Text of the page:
Lou Dalton's pursuit of well crafted menswear began in her home county of Shropshire when she left school at sixteen to take an apprenticeship in pattern cutting. Inspired by this world of traditional menswear she then completed a masters degree in menswear from the Royal College of Art, before launching her own line in 2005. The design talent has since tailored a reputation for rebellious English sportswear for her working class souls."There is always a narrative with my collections and there were various influences this season that all lent themselves to the continuation of my fascination with the idea of working class heroes," Dalton declares over a cup of tea in her East London studio. Here, the designer introduces her methods and allows us to take a closer look at her inspirations and technical drawings as AW12 takes shape….
"I look mainly at vintage clothing. For me, a vintage find is far more inspiring. One of the key finds actually belongs to my good friend Hamish and it is an old military jacket that I've used as a foundation block for some of our outerwear pieces. It is falling apart now but it is so much more exciting than looking at the work of designer's that I admire. It is far more relevant now and always has been. Vintage clothing and traditional menswear inspired me to pursue this career in the first place."
From the odd look book or catwalk shot sitting alongside a wall of hand drawn technical drawings to countless patterns, a diverse mix of vintage finds and fabric swatches scattered throughout, Dalton's studio is an inspiring space...
A selection of inspiration finds.
"Now, I tend not to take much time off so when I do I try and catch up with exhibitions, films and whatnot. I rewatched Tony Richardson's 'A Taste of Honey' again which is a thought provoking and quite gritty story of a young girl growing up in Salford who falls pregnant by a sailor. The styling and rawness touched a nerve. Another film that influenced me was My Own Private Idaho. Also, memories of my childhood helped create a character in my head. I spent most of my childhood growing up on my grandmother's farm in Shropshire and during the second world war, much of the land surrounding it was used for military purposes, so there was an aerodrome and camp right next to the farm. I began to create this story in my head about A GI falling in love with a land girl and not wanting to go back to war, he goes AWOL and lives a very different life with his new love. His wardrobe is a mix of her father's country wardrobe and his own military garb, the textures and layers combine to help hide his identity. I was fascinated with this idea of layering."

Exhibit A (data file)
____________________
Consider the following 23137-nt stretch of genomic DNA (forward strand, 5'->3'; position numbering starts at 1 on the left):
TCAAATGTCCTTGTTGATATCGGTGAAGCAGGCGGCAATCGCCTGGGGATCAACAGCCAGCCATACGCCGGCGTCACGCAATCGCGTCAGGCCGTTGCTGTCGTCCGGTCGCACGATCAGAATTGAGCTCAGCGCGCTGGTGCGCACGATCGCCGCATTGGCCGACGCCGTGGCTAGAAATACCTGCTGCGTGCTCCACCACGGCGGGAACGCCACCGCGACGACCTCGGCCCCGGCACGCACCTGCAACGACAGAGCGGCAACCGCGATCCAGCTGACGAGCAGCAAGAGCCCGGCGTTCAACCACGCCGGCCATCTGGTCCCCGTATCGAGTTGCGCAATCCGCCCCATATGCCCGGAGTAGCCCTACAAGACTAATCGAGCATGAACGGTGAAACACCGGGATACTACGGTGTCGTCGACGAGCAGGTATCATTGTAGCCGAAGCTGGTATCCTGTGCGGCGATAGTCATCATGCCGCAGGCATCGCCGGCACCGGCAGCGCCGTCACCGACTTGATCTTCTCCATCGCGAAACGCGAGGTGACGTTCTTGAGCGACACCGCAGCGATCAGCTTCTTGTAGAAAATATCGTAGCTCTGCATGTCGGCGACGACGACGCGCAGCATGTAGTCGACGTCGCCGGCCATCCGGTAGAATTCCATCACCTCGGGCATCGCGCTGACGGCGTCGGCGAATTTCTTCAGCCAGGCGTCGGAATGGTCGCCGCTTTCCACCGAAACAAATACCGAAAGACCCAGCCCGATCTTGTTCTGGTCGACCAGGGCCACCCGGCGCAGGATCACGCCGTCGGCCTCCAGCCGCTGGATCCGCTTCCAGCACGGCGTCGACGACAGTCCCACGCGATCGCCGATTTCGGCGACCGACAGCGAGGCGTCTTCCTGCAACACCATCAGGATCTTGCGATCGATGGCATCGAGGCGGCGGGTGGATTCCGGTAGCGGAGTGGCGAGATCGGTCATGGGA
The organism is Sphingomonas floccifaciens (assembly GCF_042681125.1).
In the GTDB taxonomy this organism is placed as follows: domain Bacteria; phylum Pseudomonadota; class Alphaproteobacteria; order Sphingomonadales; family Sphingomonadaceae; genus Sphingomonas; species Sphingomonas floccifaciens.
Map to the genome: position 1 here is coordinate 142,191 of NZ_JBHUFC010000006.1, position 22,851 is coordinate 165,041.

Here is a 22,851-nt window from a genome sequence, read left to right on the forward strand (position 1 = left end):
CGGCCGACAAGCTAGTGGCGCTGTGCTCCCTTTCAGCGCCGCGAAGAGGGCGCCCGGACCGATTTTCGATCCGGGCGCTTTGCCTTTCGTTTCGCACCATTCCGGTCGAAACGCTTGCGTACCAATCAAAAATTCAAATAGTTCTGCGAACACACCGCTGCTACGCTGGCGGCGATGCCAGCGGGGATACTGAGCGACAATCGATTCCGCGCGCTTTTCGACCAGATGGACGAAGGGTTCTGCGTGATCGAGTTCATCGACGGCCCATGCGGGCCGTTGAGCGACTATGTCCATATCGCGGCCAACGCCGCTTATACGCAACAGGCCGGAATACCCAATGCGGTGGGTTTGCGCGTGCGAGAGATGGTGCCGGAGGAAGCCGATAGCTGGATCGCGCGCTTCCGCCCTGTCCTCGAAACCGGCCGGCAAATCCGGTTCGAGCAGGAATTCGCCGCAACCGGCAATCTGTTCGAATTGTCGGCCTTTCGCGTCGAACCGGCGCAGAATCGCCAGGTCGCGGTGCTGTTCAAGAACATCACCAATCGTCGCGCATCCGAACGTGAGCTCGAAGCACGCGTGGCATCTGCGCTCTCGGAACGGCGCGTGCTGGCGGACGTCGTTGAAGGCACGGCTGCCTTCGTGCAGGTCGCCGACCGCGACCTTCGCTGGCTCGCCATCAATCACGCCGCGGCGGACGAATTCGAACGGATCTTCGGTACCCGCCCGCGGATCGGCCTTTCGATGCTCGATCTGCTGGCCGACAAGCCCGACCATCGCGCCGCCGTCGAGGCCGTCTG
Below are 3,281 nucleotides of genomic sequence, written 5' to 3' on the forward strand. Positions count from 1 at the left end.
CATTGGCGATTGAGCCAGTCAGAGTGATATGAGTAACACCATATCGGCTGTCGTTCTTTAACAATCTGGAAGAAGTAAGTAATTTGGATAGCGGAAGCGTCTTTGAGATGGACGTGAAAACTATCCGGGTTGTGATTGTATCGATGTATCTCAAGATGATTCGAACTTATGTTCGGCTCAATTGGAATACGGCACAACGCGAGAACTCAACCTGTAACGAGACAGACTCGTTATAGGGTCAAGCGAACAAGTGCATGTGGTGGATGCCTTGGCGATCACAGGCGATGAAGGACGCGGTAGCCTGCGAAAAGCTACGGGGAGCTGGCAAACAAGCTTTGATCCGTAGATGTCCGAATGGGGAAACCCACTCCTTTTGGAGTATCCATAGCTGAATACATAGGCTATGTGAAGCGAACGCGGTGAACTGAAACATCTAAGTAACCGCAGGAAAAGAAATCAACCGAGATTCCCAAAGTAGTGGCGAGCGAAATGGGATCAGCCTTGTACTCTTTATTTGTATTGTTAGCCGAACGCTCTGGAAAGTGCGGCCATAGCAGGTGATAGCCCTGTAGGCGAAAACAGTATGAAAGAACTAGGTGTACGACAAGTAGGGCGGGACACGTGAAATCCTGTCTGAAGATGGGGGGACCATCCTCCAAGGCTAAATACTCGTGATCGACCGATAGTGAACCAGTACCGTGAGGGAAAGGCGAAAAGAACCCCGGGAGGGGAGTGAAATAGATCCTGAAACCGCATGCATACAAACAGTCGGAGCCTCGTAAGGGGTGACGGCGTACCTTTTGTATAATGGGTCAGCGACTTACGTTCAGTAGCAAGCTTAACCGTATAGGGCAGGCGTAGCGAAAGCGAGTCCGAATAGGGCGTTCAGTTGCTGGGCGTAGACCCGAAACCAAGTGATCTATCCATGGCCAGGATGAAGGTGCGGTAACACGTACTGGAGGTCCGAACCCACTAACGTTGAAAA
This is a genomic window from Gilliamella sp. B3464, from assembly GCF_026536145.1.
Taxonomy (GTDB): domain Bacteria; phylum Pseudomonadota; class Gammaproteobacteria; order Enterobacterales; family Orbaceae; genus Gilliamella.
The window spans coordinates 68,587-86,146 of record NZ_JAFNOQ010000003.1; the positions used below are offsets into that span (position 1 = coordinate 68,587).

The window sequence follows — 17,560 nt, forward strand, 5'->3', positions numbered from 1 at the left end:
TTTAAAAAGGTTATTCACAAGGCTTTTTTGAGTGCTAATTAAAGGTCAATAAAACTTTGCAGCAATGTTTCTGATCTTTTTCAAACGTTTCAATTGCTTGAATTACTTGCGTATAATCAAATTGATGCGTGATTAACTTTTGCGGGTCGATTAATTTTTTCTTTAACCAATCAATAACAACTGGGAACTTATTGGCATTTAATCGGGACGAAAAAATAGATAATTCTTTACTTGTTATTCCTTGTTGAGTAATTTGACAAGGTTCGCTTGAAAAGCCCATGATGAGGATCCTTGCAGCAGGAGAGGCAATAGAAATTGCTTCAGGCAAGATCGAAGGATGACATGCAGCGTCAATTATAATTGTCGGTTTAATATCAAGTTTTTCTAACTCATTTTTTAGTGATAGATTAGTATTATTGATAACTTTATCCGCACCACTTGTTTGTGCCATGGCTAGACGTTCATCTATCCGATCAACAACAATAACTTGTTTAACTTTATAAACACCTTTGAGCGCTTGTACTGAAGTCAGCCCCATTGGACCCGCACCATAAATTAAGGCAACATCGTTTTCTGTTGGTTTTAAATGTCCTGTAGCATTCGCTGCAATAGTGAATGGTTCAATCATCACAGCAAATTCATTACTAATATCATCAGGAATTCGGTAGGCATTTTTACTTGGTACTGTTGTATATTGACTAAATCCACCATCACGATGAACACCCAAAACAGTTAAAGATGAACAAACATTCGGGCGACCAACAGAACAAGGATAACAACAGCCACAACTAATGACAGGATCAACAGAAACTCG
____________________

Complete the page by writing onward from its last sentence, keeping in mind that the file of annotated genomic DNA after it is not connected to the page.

As fashion consumers and obsessives, we rarely get the opportunity to see anything other than the finished look but as bloggers we are always interested to understand how the designer's sketches become reality. To help us see through the studio door and offer a real tease in to what AW12 has in store, I snapped away at Dalton's hand drawn sketches...
A selection of Dalton's technical drawings including fabric swatches.
"As I work heavily with a mill in Yorkshire who sponsor us continuously, we were able to pull on their fabrics a great deal for this season and they have a sister mill in Bradford who produce a lot of the military uniforms for a number of regiments globally and a lot of corporate wear. I was drawn to heavy military cloth but I have tried to mix it with knitwear including a very special cable knit, and more casual programmes including denim. Also, we had some really old vintage checked shirts and I was drawn to the idea of mixing old and new, so they would be one-off pieces that would be subtly different with their patchwork feel. With this particular collection there is a formal feel to it and we've used special, almost decadent pieces of cloth but I also wanted there to be a casual feel to it that feeds in to this country and workwear aesthetic. For example the chino fabric has been washed and distressed, also obsessed with using silesia which is common cotton more commonly used in pocketing detailing but we've used it as an outerwear fabric and of course there's quilting again and one of the key pieces is a biker jacket for which we are using Harris Tweed and sheet and fabrics. Hopefully you'll see the right balance at the show."
Lou Dalton on AW12
Today, as Lou Dalton sits in her studio, she is a designer at the forefront of London's ever developing moment. As London menswear has demanded an ever increasing presence at LFW and respect far beyond the capital, evolving from an afternoon in to a packed day of shows, presentations and installations,Dalton has matured in the spotlight and built a brand. Away from her pulse racing Salon shows, the label's success can be seen in its growing list of stockists that now includes the likes of Opening Ceremony and thecorner.com (from SS12) and lets not forget her designs taking centre stage down in Liberty's menswear basement. With the launch of London Collections: Men in June, 2012 should be a year to remember for British menswear and there can be little doubt that Dalton will craft a few notable memories this year and beyond.